BRUSSELS — A group of European Union countries has agreed to take in at least 1,600 migrant children in Greece traveling without their parents, with the first unaccompanied minors likely to find homes in Luxembourg as soon as next week, EU Home Affairs Commissioner Ylva Johansson said Friday.
There are currently over 42,000 migrants living in overcrowded camps in the Greek islands, including about 5,500 unaccompanied minors. According to the police agency Europol around 10% of them are younger than 14.
Finland, France, Germany, Luxembourg and Portugal have offered to take them in, and Johansson said that at least two other countries expressed an interest in getting involved during a meeting Friday of EU interior ministers. She did not name them.
Earlier this week, Johansson said that migrant children traveling alone “face violence, abuse and exploitation. Many of them just disappear from the asylum and reception centers and we don’t know where they are. I am afraid that many of them fall into the hands of criminals.”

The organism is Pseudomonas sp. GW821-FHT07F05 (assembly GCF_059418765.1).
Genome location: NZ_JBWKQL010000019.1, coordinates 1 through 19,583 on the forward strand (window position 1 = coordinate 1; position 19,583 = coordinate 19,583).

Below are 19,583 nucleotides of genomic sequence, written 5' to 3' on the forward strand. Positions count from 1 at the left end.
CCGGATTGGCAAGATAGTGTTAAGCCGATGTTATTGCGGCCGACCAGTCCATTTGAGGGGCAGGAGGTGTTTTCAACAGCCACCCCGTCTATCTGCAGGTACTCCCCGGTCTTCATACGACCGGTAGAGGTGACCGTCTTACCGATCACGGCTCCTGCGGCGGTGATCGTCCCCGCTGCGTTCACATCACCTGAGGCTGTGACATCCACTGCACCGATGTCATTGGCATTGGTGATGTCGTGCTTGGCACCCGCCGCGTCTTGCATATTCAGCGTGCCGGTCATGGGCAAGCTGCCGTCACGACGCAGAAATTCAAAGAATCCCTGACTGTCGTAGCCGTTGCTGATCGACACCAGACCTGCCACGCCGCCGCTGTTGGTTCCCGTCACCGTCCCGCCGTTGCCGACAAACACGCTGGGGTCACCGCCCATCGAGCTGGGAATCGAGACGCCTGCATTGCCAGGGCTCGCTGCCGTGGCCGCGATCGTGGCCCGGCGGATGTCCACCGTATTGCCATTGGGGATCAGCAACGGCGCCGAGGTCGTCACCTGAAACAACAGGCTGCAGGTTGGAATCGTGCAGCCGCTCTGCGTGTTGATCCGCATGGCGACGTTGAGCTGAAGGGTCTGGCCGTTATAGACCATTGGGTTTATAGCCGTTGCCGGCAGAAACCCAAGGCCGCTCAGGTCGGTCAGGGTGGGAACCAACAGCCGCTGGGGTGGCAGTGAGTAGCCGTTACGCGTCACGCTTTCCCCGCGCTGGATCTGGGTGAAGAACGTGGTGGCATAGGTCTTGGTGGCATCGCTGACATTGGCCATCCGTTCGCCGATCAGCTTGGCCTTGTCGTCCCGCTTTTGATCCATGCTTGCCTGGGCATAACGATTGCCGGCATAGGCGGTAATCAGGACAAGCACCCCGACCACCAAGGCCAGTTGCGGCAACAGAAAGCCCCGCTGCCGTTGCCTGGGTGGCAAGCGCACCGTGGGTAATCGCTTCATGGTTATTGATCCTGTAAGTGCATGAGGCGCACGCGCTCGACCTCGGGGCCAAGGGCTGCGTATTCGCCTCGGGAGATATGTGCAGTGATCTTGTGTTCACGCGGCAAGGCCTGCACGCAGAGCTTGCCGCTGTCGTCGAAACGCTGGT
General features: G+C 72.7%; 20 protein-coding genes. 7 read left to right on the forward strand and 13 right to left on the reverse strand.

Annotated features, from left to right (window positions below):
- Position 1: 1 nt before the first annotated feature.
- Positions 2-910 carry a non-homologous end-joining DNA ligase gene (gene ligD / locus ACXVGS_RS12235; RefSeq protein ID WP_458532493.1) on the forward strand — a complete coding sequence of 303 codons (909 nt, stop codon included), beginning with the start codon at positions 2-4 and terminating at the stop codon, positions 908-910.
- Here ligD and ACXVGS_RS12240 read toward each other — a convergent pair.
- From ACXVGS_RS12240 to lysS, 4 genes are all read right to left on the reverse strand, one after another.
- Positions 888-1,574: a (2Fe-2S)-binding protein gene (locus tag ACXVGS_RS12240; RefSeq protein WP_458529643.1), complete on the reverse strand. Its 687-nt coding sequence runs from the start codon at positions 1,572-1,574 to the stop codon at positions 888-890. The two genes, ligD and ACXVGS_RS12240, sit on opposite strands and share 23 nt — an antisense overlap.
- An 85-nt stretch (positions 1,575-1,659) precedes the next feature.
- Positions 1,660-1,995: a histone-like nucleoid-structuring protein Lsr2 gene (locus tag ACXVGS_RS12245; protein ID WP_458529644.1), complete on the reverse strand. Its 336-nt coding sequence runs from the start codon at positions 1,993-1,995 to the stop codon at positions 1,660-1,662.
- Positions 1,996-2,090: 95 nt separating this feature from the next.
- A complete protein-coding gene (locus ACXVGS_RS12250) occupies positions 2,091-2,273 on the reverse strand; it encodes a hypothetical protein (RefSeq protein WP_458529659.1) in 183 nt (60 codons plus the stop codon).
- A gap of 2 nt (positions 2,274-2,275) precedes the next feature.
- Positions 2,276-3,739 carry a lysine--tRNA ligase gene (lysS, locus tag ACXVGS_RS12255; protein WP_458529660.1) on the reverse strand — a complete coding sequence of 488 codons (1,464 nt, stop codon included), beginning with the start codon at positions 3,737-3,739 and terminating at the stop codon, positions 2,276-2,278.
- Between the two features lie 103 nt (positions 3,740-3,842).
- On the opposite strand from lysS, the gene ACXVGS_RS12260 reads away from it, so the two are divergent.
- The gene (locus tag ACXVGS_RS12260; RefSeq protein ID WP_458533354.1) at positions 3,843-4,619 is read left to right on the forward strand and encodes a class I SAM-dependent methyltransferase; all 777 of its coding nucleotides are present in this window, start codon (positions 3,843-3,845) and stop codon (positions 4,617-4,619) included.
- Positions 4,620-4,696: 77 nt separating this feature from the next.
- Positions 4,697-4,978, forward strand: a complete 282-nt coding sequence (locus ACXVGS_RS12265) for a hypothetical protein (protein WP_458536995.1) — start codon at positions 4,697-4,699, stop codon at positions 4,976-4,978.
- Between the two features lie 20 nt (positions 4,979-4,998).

She said Friday Greek authorities have told her that quite a few are going to school each day, although some are dropping out, several choosing to try vocational training instead. She said that “a lot are living in quite OK conditions,” but some fall off the radar.
Greece requested help to care for lone child migrants last September. The EU’s executive commission also asked for assistance from member countries but none was forthcoming. Johansson suggested that tensions between Greece and Turkey over migrants might have spurred countries into action.